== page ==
Thousands of migrants have been moving slowly north through Mexico towards the US, ahead of talks between the two countries over the illegal migration crisis at the border.
Pictures on Christmas Day showed a long line of people, some carrying placards and banners, children amongst them, setting out from Tapachula, in the far southeast of Mexico.
Around 8,000 migrants from Central America, Venezuela, Cuba and other countries – many of them families with young children – are estimated to be walking towards the US, organisers told Telemundo, an American-Spanish language news channel owned by NBC, Sky News’s US partner network.
The caravan began moving north on Christmas Eve, days before US secretary of state Antony Blinken arrives in Mexico City to discuss new agreements to control the surge of people trying to get into the US.
Mr Blinken and US Homeland Security chief Alejandro Mayorkas are meeting Mexican President Andres Manuel Lopez Obrador on Wednesday.
Pictures showed the migrants spent Christmas night sleeping on scraps of cardboard or plastic, stretched out under awnings, tents or on the bare ground.
“I was used to my Christmas dinner with the family, not spending it in the street as we did yesterday,” Eduviges Arias, a migrant from Venezuela, told the Associated Press.
In the past, Mexico has let migrants travel through the country, trusting they would tire themselves out. No migrant caravan has ever walked the 1,000 miles (1,600 kilometres) to the US border.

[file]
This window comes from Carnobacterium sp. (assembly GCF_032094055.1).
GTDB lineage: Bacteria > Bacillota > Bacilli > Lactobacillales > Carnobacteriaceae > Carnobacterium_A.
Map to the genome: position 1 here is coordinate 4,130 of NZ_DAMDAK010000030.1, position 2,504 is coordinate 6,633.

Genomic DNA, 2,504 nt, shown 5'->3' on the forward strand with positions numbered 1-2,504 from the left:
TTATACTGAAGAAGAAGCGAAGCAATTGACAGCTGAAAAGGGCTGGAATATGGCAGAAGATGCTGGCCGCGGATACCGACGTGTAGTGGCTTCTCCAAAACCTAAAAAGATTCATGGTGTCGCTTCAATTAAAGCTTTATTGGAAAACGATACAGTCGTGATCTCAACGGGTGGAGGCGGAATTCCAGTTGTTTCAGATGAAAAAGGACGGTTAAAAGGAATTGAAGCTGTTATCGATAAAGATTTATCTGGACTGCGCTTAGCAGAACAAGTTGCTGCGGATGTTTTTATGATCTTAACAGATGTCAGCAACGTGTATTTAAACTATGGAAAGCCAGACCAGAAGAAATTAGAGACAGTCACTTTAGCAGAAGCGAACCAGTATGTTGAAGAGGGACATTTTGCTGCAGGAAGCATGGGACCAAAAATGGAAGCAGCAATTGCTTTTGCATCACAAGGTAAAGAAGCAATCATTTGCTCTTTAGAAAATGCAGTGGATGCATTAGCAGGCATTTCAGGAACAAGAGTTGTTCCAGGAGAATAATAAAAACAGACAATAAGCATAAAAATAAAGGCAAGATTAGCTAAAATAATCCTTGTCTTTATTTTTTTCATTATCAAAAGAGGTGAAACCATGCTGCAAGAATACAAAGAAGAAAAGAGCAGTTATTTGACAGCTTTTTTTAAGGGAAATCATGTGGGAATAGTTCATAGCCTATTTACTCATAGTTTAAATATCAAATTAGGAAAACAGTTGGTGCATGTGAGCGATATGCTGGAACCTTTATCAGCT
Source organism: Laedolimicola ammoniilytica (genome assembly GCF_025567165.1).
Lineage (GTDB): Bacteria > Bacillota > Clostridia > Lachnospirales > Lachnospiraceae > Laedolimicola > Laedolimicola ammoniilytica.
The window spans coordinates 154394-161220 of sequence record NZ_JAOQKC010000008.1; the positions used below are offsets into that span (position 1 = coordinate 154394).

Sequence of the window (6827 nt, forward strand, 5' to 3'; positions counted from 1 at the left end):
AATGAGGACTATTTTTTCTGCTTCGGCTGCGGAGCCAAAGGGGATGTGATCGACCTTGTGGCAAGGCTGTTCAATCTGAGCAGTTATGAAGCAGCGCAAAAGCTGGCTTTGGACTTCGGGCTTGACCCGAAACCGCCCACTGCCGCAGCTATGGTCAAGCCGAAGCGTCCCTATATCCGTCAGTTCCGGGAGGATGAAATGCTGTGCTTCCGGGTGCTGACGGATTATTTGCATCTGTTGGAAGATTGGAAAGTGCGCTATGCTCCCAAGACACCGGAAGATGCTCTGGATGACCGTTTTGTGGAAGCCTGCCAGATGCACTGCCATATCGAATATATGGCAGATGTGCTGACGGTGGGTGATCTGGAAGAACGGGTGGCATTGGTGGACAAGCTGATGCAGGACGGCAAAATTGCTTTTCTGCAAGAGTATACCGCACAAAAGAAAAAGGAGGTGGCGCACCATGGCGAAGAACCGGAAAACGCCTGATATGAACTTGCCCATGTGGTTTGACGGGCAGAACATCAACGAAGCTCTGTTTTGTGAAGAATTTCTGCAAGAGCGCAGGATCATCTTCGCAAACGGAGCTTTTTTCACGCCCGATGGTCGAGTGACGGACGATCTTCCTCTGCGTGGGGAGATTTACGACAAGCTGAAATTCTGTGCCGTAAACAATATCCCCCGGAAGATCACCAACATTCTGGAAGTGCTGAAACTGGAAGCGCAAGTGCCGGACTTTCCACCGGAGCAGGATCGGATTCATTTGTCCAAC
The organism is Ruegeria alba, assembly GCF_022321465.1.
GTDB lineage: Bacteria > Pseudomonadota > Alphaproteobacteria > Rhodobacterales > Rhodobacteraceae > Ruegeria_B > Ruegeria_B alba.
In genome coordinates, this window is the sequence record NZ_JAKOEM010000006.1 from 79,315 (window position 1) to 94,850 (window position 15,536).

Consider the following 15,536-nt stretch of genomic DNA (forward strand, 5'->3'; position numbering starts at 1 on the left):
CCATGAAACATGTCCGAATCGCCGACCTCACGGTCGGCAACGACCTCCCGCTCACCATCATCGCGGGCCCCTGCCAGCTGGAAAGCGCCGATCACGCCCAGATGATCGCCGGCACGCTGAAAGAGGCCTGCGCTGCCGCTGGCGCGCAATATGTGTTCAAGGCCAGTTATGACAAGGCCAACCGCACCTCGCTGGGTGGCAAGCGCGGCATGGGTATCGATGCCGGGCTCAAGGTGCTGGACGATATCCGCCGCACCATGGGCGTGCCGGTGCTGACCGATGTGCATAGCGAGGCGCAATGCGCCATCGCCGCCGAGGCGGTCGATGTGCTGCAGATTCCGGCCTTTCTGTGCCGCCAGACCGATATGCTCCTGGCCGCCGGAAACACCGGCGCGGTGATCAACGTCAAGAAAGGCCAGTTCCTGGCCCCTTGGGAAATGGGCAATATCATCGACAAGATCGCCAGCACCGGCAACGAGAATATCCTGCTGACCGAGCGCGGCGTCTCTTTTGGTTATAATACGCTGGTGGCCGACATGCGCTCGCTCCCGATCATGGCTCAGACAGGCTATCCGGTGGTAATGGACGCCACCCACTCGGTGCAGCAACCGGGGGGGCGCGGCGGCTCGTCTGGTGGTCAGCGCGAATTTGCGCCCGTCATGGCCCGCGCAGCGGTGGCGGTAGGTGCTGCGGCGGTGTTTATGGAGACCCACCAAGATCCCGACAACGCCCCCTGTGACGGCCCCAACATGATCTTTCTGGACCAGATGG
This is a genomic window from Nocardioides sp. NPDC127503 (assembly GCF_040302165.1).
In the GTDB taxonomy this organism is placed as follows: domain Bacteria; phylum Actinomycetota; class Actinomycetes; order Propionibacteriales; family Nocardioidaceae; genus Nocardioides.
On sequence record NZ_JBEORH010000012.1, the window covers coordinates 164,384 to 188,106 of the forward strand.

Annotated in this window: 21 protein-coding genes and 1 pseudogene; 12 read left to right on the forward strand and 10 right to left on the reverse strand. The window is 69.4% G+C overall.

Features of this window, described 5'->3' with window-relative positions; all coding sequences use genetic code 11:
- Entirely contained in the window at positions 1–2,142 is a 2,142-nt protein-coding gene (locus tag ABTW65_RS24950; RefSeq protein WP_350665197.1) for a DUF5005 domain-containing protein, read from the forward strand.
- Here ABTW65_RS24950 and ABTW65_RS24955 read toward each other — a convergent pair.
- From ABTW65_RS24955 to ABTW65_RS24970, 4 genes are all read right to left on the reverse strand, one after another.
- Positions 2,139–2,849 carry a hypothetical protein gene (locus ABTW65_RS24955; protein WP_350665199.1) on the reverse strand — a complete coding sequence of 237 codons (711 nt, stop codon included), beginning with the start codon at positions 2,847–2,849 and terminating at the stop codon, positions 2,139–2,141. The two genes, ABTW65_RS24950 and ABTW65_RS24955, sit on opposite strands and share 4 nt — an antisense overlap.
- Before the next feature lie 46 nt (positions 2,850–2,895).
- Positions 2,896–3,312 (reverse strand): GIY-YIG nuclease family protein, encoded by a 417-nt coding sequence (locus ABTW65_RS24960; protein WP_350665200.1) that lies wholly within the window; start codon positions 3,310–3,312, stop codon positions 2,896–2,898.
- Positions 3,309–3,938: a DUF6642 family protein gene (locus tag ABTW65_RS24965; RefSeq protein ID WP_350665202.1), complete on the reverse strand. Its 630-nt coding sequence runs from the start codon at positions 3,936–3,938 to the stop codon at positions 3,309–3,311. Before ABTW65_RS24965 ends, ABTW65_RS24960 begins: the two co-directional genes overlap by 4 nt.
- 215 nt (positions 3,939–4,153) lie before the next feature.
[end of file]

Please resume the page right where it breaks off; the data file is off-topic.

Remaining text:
It comes as the issue of illegal migration into the US from the south reaches crisis point.
A record number of undocumented migrants crossed the border last week, according to US customs officials.
At the same time, a record number of migrants were being held in custody in US border facilities, NBC said, quoting three Homeland Security officials.
Mexico says it detected 680,000 migrants moving through the country in the first 11 months of 2023.
The State Department said the talks with its neighbour will focus on the “unprecedented irregular migration in the Western Hemisphere and identify ways Mexico and the United States will address border security challenges”.
Last Thursday, Republican House speaker Mike Johnson sent a letter to President Joe Biden, blaming him for the border crisis and urging him to act “to stem the record tide of illegal immigration”.
Donald Trump, the overwhelming favourite to be the party’s nominee to face Mr Biden in next year’s presidential election, recently said migrants were “poisoning the blood of America” during a rally.